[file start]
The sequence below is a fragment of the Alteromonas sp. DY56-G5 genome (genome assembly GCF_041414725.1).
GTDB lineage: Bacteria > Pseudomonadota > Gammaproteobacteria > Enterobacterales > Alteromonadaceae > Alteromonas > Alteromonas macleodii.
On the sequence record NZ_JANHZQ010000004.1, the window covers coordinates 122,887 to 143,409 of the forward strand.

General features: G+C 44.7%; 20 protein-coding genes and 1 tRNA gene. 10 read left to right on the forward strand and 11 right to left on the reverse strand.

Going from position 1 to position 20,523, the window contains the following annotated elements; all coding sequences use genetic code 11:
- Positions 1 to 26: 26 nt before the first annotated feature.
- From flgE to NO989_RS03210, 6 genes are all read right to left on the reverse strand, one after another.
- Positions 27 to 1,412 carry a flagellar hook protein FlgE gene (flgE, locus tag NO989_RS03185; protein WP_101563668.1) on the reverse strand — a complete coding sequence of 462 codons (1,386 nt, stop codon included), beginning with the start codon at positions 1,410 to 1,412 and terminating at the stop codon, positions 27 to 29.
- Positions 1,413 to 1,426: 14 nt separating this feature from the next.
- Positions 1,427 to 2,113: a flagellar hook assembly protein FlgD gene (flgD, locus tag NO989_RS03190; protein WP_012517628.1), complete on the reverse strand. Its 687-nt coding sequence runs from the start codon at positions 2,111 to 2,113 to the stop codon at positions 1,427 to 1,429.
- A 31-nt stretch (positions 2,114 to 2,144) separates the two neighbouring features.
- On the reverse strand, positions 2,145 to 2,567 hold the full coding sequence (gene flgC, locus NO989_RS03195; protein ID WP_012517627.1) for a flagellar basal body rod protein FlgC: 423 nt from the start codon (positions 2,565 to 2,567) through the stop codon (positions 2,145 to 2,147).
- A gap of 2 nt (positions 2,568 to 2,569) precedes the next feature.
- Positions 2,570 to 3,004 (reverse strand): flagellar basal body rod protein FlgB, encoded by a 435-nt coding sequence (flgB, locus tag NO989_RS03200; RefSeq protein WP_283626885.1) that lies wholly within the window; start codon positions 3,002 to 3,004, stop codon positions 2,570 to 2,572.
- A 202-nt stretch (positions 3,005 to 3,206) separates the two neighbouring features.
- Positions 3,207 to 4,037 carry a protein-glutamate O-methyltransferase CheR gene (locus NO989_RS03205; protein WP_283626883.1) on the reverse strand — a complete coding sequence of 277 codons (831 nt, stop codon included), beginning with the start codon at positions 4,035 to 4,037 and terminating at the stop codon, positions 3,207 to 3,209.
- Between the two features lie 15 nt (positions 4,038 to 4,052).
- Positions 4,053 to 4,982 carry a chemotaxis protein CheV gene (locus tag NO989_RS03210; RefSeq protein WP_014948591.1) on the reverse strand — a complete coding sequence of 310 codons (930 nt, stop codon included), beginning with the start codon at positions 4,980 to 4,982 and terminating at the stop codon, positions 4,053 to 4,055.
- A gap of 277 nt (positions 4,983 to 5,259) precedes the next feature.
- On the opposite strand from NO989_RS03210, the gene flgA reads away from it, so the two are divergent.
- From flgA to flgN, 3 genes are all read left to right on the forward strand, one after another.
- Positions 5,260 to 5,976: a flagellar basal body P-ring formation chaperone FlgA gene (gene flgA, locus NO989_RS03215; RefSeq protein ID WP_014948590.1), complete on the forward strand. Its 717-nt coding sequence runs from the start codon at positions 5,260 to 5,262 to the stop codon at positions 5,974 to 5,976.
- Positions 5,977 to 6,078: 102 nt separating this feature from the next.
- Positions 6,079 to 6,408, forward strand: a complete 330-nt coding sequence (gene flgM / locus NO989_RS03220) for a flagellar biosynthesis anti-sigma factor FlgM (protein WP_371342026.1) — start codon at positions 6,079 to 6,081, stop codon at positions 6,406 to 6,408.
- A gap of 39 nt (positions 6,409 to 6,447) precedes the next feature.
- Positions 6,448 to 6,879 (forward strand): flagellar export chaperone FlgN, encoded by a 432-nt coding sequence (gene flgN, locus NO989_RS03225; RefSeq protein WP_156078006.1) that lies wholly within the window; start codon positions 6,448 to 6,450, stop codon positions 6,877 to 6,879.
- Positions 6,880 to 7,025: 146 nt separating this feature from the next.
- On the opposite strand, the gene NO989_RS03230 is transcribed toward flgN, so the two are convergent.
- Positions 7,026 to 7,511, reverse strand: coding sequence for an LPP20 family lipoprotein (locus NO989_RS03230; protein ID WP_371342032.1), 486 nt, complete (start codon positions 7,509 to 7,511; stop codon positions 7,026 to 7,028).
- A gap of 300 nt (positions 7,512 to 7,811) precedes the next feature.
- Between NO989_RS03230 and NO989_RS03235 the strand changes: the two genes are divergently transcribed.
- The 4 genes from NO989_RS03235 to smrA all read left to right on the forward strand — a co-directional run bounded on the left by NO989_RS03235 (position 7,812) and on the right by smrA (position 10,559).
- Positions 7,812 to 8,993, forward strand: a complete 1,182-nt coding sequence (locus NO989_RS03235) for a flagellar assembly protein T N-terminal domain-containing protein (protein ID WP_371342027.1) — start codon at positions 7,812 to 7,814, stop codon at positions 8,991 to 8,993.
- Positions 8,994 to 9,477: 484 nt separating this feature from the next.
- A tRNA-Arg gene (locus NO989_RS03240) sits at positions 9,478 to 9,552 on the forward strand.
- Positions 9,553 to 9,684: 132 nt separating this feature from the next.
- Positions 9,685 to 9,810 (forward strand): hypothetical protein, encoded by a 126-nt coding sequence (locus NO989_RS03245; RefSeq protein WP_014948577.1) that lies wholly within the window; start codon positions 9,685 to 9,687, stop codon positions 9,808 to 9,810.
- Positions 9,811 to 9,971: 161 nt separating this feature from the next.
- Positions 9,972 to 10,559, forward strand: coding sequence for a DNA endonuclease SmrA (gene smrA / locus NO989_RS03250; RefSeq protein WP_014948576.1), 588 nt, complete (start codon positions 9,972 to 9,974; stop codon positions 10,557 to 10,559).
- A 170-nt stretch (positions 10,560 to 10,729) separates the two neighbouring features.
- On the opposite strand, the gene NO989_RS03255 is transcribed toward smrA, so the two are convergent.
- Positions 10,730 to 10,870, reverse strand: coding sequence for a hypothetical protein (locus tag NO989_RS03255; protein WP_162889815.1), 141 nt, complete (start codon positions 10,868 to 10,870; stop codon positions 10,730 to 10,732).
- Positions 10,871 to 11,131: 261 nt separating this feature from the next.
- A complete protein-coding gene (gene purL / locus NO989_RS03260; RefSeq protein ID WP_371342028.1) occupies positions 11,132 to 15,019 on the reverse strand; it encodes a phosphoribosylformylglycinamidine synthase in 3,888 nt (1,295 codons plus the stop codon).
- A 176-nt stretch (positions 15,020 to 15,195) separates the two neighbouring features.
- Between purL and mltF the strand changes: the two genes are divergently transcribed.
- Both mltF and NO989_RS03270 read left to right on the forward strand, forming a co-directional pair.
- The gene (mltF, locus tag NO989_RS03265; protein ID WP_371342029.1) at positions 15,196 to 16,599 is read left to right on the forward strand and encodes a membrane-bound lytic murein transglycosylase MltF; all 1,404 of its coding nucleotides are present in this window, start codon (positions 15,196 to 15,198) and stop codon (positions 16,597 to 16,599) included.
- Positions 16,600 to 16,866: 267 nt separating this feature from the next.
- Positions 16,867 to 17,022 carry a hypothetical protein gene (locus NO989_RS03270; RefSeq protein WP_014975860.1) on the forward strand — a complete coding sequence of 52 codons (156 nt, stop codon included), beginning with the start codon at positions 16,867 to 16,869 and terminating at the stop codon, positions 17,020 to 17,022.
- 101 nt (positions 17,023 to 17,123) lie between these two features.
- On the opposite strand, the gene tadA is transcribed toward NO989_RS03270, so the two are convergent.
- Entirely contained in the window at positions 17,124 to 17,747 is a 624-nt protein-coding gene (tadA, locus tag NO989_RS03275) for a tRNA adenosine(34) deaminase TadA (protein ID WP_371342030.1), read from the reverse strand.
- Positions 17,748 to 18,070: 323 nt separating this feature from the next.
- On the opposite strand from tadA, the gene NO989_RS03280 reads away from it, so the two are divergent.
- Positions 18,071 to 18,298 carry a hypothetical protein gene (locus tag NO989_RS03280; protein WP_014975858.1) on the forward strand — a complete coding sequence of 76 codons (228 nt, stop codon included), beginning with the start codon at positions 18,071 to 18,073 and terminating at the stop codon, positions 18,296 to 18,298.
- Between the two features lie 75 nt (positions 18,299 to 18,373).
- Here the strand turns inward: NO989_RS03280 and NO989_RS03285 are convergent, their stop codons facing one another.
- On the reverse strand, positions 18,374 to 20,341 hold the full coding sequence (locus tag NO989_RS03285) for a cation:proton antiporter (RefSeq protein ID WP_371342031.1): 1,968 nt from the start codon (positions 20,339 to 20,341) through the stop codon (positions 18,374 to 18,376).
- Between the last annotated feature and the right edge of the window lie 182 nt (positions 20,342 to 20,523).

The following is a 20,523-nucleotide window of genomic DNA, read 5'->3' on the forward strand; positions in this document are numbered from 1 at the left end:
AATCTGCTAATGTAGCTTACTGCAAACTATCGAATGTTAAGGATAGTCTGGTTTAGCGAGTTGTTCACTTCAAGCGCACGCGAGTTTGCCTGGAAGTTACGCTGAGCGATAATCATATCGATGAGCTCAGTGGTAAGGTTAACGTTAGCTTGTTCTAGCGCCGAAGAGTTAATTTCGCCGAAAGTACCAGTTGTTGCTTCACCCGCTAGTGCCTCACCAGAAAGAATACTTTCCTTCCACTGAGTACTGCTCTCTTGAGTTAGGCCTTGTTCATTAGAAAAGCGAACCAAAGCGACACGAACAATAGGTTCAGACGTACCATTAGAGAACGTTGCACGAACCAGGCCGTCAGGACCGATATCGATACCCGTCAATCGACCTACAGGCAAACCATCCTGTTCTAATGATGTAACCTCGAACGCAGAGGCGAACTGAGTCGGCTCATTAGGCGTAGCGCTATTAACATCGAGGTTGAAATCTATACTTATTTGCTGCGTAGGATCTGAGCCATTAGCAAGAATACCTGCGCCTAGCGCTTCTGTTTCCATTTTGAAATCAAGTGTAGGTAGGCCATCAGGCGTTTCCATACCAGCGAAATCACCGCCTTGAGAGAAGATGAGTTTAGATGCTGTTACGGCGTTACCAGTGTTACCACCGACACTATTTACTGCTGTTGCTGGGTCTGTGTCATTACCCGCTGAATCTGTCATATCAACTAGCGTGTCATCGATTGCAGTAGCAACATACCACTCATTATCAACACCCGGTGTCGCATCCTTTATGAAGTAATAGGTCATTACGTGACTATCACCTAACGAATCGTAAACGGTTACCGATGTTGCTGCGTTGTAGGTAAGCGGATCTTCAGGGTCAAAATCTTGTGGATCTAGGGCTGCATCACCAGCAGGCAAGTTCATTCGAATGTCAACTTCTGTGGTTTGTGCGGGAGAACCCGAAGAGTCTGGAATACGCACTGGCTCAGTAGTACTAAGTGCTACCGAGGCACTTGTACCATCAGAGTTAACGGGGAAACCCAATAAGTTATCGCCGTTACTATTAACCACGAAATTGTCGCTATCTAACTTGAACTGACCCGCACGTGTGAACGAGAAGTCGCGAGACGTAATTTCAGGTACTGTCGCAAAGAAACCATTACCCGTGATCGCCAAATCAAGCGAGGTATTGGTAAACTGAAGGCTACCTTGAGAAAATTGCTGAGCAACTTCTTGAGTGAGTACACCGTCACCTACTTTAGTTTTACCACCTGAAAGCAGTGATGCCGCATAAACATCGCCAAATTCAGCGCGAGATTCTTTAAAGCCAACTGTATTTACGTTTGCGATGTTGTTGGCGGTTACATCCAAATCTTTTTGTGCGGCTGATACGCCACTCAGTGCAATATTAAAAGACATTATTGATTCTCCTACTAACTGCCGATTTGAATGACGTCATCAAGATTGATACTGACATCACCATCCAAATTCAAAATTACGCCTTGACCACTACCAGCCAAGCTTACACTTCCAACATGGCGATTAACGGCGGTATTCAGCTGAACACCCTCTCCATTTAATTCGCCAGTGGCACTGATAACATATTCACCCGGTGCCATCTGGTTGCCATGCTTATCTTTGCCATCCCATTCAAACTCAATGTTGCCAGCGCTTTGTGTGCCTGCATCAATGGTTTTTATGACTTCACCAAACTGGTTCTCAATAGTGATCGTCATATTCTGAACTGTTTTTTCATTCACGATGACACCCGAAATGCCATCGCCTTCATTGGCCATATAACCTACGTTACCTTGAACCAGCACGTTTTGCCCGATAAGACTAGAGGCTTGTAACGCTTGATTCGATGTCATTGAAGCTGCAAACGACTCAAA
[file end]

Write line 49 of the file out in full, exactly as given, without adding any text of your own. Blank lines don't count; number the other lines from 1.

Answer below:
- Positions 16,600 to 16,866: 267 nt separating this feature from the next.